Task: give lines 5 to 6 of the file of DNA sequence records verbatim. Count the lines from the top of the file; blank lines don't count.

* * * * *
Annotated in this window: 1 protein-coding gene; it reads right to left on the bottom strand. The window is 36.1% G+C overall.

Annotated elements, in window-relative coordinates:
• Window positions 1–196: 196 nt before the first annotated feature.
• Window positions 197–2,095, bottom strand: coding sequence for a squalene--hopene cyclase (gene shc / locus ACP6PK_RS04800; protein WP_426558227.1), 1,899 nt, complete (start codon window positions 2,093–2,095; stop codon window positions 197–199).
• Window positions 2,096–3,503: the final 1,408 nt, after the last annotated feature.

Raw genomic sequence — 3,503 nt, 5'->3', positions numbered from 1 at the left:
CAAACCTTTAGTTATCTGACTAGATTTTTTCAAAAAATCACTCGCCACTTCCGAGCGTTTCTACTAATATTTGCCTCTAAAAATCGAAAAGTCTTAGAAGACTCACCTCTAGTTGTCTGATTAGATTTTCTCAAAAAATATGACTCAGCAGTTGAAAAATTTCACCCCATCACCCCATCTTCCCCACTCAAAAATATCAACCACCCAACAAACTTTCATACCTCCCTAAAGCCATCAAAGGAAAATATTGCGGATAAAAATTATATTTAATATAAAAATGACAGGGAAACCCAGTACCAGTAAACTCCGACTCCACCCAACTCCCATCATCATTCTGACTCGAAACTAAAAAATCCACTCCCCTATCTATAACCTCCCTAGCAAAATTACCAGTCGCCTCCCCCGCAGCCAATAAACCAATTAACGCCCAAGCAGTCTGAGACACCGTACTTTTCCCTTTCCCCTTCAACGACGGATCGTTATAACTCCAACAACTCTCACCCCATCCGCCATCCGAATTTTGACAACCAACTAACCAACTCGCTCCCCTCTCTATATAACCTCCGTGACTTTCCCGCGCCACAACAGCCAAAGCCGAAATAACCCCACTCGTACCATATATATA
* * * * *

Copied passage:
• Window positions 2,096–3,503: the final 1,408 nt, after the last annotated feature.

Raw genomic sequence — 3,503 nt, 5'->3', positions numbered from 1 at the left: